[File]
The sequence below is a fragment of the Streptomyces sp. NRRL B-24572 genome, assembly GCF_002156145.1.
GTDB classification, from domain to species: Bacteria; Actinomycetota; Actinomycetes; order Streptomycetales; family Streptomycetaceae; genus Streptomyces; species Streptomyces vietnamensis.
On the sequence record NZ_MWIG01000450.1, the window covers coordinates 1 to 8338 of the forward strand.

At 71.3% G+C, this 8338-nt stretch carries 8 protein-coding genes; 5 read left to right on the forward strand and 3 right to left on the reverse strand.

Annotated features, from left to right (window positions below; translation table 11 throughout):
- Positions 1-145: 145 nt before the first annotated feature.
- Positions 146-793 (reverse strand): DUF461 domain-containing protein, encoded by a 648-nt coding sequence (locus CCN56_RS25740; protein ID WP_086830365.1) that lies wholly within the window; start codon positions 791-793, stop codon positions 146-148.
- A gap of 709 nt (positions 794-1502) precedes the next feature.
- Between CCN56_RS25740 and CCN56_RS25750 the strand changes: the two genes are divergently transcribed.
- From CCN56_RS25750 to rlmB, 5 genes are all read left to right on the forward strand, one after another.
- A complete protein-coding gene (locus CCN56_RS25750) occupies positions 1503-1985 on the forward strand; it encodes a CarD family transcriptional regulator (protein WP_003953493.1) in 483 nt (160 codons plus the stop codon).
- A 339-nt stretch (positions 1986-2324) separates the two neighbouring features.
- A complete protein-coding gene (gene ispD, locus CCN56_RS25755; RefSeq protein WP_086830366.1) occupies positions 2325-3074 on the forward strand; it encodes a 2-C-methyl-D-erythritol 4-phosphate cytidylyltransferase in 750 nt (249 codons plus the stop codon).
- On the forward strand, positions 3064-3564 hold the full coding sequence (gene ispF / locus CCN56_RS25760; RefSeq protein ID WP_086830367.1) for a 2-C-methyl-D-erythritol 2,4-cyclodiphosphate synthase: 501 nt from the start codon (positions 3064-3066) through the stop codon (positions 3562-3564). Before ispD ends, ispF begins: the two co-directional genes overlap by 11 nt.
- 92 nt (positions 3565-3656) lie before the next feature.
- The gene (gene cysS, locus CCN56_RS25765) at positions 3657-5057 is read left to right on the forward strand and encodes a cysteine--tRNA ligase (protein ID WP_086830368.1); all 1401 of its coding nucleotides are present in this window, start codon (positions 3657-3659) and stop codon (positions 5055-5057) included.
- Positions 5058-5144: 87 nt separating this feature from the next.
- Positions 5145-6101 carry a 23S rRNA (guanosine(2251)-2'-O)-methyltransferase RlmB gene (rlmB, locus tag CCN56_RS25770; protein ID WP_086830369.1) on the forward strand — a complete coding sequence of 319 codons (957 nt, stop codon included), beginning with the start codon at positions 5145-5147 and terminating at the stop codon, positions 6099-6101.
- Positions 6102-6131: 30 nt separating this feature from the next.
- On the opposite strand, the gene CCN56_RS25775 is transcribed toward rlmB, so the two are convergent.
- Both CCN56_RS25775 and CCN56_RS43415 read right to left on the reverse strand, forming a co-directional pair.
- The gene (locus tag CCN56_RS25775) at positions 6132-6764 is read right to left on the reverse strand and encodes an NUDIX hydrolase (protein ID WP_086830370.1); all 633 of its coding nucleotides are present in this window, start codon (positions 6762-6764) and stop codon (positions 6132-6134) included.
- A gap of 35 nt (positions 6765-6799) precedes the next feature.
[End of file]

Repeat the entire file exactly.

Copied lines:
The sequence below is a fragment of the Streptomyces sp. NRRL B-24572 genome, assembly GCF_002156145.1.
GTDB classification, from domain to species: Bacteria; Actinomycetota; Actinomycetes; order Streptomycetales; family Streptomycetaceae; genus Streptomyces; species Streptomyces vietnamensis.
On the sequence record NZ_MWIG01000450.1, the window covers coordinates 1 to 8338 of the forward strand.

At 71.3% G+C, this 8338-nt stretch carries 8 protein-coding genes; 5 read left to right on the forward strand and 3 right to left on the reverse strand.

Annotated features, from left to right (window positions below; translation table 11 throughout):
- Positions 1-145: 145 nt before the first annotated feature.
- Positions 146-793 (reverse strand): DUF461 domain-containing protein, encoded by a 648-nt coding sequence (locus CCN56_RS25740; protein ID WP_086830365.1) that lies wholly within the window; start codon positions 791-793, stop codon positions 146-148.
- A gap of 709 nt (positions 794-1502) precedes the next feature.
- Between CCN56_RS25740 and CCN56_RS25750 the strand changes: the two genes are divergently transcribed.
- From CCN56_RS25750 to rlmB, 5 genes are all read left to right on the forward strand, one after another.
- A complete protein-coding gene (locus CCN56_RS25750) occupies positions 1503-1985 on the forward strand; it encodes a CarD family transcriptional regulator (protein WP_003953493.1) in 483 nt (160 codons plus the stop codon).
- A 339-nt stretch (positions 1986-2324) separates the two neighbouring features.
- A complete protein-coding gene (gene ispD, locus CCN56_RS25755; RefSeq protein WP_086830366.1) occupies positions 2325-3074 on the forward strand; it encodes a 2-C-methyl-D-erythritol 4-phosphate cytidylyltransferase in 750 nt (249 codons plus the stop codon).
- On the forward strand, positions 3064-3564 hold the full coding sequence (gene ispF / locus CCN56_RS25760; RefSeq protein ID WP_086830367.1) for a 2-C-methyl-D-erythritol 2,4-cyclodiphosphate synthase: 501 nt from the start codon (positions 3064-3066) through the stop codon (positions 3562-3564). Before ispD ends, ispF begins: the two co-directional genes overlap by 11 nt.
- 92 nt (positions 3565-3656) lie before the next feature.
- The gene (gene cysS, locus CCN56_RS25765) at positions 3657-5057 is read left to right on the forward strand and encodes a cysteine--tRNA ligase (protein ID WP_086830368.1); all 1401 of its coding nucleotides are present in this window, start codon (positions 3657-3659) and stop codon (positions 5055-5057) included.
- Positions 5058-5144: 87 nt separating this feature from the next.
- Positions 5145-6101 carry a 23S rRNA (guanosine(2251)-2'-O)-methyltransferase RlmB gene (rlmB, locus tag CCN56_RS25770; protein ID WP_086830369.1) on the forward strand — a complete coding sequence of 319 codons (957 nt, stop codon included), beginning with the start codon at positions 5145-5147 and terminating at the stop codon, positions 6099-6101.
- Positions 6102-6131: 30 nt separating this feature from the next.
- On the opposite strand, the gene CCN56_RS25775 is transcribed toward rlmB, so the two are convergent.
- Both CCN56_RS25775 and CCN56_RS43415 read right to left on the reverse strand, forming a co-directional pair.
- The gene (locus tag CCN56_RS25775) at positions 6132-6764 is read right to left on the reverse strand and encodes an NUDIX hydrolase (protein ID WP_086830370.1); all 633 of its coding nucleotides are present in this window, start codon (positions 6762-6764) and stop codon (positions 6132-6134) included.
- A gap of 35 nt (positions 6765-6799) precedes the next feature.